US Tech Sector Overvalued Despite October Slide

Ahead of results from Amazon and Alphabet this week, Morningstar analysts look at valuations in the tech sector

Brian Colello, CPA 22 October, 2018 | 8:45AM
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Apple Nasdaq

Despite recent falls in tech stocks, Morningstar analysts view the overall sector as slightly overvalued, with the Nasdaq still around 15% higher than the same time last year. Last earnings season saw a shakeout in the sector, with Facebook (FB) shares slumping.

So far this tech earnings season, Netflix (NFLX) stock has gained sharply on record subscriber numbers. This week sees including Amazon (AMZN) and Google parent company Alphabet (GOOGL) report earnings, with Facebook (FB) and Apple (AAPL) due the following week.

Before the sharp falls in the Nasdaq at the start of October, the tech index had been posting record highs in the third quarter, maintaining a level above 8,000 points. In the same period, Amazon and Apple became trillion dollar companies.

Away from the headline-grabbing product launches like the iPhone X, the single most important trend in technology remains the ongoing shift toward cloud computing, as enterprises move their computing workloads to pay-as-you-go business models that lead to greater flexibility, security, and cost savings. The shift has ramifications for dozens of stocks across Morningstar coverage.

Although the tech sector is overvalued today, we see a couple of undervalued names that are strong beneficiaries of cloud computing, such as (CRM). Independent of valuation, we still see winners among infrastructure-as-a-service vendors, such as Web Services, Microsoft Azure (MSFT), and Google.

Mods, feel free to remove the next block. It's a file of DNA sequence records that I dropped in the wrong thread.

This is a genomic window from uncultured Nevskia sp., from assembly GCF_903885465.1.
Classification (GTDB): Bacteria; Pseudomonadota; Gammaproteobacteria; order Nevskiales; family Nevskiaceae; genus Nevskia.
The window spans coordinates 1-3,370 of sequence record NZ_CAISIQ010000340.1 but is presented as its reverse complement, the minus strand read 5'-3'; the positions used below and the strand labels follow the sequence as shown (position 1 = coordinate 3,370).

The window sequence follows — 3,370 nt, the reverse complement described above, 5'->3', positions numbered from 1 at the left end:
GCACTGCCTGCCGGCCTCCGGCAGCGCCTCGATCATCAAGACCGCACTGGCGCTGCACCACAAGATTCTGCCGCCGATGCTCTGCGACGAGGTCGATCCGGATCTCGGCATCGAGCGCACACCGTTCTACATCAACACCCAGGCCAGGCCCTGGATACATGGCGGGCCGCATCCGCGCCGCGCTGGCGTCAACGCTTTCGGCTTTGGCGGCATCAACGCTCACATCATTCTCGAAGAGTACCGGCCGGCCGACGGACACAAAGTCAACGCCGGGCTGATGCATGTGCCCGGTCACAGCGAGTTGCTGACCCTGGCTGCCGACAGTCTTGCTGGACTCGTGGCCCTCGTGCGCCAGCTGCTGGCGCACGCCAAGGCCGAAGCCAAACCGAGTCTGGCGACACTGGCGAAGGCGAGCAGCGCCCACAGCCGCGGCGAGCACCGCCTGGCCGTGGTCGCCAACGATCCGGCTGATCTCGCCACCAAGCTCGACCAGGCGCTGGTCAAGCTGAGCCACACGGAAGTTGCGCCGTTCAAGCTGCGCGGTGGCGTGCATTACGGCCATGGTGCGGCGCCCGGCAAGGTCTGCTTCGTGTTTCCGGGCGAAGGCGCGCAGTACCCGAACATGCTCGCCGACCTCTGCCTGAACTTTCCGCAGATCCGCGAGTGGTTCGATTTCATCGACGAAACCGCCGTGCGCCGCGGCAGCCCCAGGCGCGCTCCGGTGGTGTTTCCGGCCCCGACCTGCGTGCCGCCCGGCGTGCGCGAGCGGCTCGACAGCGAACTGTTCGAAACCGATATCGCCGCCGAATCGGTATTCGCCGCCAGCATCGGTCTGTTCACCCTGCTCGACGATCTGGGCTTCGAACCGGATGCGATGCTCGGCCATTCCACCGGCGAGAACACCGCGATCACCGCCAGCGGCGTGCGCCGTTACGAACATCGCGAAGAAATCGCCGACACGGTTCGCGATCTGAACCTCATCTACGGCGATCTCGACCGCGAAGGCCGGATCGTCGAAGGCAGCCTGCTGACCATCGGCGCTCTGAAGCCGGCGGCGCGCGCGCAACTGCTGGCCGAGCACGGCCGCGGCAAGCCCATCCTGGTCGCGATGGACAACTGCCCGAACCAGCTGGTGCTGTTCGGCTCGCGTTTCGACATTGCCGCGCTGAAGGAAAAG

Trade War Worries

The US-China trade war continues to add risk to technology investments; although companies have not been hit hard by tariffs just yet, we see many tech leaders assessing the current political situation and hoping for a satisfactory outcome. Apple's popular gadgets, such as the iPhone and Apple Watch, are believed to be exempt from the trade war for now, which we suspect is a relief to the technology supply chain as the vast majority of Apple's devices are assembled in China.

Any tariffs slapped on Apple products could have negative ramifications for dozens of technology stocks under our coverage, as lower demand for iPhones could weigh on revenue from many component suppliers that count on the smartphone titan as a large customer.

We continue to see M&A as a key theme in technology. We anticipate more software deals in the years ahead, as leading vendors like Adobe (ADBE), Microsoft, Salesforce, Oracle (ORCL), Workday (WDAY), and others branch out from their core product lines and tack on adjacent opportunities. Similarly, non-traditional software vendors like Cisco Systems (CSCO) and Amazon may make software-related deals as well, as software is becoming a more important portion of their enterprise offerings.

The information contained within is for educational and informational purposes ONLY. It is not intended nor should it be considered an invitation or inducement to buy or sell a security or securities noted within nor should it be viewed as a communication intended to persuade or incite you to buy or sell security or securities noted within. Any commentary provided is the opinion of the author and should not be considered a personalised recommendation. The information contained within should not be a person's sole basis for making an investment decision. Please contact your financial professional before making an investment decision.

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About Author

Brian Colello, CPA  is a senior stock analyst with Morningstar.